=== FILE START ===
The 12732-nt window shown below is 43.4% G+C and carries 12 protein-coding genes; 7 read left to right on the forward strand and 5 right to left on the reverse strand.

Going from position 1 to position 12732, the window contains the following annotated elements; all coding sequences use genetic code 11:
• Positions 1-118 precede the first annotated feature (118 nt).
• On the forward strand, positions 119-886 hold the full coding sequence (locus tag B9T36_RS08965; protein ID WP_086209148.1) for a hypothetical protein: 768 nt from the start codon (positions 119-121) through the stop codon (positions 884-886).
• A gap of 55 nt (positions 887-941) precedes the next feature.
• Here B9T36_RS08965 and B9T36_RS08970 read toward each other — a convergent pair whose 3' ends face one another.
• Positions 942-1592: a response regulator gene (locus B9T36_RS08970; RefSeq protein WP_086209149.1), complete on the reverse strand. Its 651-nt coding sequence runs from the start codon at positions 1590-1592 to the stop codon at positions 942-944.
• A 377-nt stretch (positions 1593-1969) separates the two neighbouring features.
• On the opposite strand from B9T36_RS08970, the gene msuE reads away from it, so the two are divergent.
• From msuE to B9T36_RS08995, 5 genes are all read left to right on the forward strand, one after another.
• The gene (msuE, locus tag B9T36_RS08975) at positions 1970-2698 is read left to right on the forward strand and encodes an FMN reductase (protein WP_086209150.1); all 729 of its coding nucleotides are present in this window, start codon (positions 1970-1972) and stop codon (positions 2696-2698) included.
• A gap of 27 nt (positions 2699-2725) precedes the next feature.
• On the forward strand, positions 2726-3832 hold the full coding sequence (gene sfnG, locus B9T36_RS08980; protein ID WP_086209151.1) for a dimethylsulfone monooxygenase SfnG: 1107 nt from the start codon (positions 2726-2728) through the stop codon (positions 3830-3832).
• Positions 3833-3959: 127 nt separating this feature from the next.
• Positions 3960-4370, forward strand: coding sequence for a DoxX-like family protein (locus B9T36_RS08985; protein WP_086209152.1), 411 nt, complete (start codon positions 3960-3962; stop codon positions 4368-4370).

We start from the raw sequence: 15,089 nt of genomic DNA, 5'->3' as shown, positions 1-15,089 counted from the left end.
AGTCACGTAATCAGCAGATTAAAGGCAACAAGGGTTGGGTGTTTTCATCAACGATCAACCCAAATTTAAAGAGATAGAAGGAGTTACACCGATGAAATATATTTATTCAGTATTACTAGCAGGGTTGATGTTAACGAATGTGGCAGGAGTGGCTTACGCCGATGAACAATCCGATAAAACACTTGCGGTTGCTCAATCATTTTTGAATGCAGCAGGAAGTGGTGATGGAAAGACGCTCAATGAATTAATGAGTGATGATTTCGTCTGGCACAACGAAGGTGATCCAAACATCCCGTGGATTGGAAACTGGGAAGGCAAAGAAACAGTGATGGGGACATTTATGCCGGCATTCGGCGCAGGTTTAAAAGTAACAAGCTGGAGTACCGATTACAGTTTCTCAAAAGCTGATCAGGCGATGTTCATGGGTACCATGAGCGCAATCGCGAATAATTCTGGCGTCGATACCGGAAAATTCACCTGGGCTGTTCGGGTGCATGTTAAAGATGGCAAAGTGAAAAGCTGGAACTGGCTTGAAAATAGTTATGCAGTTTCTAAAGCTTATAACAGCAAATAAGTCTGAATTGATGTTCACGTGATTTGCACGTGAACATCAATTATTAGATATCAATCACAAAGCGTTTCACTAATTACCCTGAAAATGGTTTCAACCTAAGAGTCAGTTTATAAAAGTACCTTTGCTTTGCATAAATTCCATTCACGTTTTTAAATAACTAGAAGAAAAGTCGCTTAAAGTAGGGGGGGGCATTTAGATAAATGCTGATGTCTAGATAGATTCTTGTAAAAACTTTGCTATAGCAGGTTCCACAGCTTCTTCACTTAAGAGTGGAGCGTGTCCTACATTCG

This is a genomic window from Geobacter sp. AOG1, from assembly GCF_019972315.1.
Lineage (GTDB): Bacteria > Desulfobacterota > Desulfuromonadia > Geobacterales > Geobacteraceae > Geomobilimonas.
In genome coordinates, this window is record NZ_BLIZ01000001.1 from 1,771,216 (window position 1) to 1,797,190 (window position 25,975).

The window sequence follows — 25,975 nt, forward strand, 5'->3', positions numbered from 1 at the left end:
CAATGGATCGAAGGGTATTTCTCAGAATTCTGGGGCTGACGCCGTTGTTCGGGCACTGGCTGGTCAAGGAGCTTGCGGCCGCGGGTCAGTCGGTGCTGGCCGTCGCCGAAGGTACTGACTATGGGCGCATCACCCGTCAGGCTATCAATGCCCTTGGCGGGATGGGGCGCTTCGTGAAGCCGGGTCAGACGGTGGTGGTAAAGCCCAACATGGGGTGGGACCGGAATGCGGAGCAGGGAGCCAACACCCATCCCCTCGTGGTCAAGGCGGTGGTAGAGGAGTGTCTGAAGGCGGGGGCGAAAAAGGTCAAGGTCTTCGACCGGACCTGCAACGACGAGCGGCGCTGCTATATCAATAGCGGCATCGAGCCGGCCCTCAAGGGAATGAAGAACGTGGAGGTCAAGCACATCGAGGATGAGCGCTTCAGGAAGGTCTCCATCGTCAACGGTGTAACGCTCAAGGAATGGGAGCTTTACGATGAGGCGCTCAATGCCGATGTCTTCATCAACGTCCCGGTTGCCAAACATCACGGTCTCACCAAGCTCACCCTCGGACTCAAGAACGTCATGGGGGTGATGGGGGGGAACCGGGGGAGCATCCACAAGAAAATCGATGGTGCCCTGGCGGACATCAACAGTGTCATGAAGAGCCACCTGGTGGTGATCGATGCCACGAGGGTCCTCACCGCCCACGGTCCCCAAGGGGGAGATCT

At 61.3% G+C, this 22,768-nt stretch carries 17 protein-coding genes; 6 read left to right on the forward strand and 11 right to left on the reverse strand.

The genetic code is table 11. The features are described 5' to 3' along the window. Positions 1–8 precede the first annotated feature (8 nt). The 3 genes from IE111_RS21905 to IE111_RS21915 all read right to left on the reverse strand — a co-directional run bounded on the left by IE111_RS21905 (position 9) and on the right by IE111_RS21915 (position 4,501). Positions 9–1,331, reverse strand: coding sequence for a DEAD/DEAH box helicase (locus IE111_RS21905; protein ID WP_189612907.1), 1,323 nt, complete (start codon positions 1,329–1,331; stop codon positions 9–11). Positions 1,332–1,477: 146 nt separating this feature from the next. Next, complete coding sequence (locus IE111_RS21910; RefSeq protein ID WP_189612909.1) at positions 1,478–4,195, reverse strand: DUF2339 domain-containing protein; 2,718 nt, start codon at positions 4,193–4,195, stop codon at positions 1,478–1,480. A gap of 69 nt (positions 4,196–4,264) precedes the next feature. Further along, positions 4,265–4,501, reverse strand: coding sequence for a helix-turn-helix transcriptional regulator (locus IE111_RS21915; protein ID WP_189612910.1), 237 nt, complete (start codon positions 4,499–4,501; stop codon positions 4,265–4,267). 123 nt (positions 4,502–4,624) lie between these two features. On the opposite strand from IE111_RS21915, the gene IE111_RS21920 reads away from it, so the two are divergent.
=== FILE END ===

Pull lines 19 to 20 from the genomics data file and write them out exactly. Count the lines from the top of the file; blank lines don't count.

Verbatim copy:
Lineage (GTDB): Bacteria > Desulfobacterota > Desulfuromonadia > Geobacterales > Geobacteraceae > Geomobilimonas.
In genome coordinates, this window is record NZ_BLIZ01000001.1 from 1,771,216 (window position 1) to 1,797,190 (window position 25,975).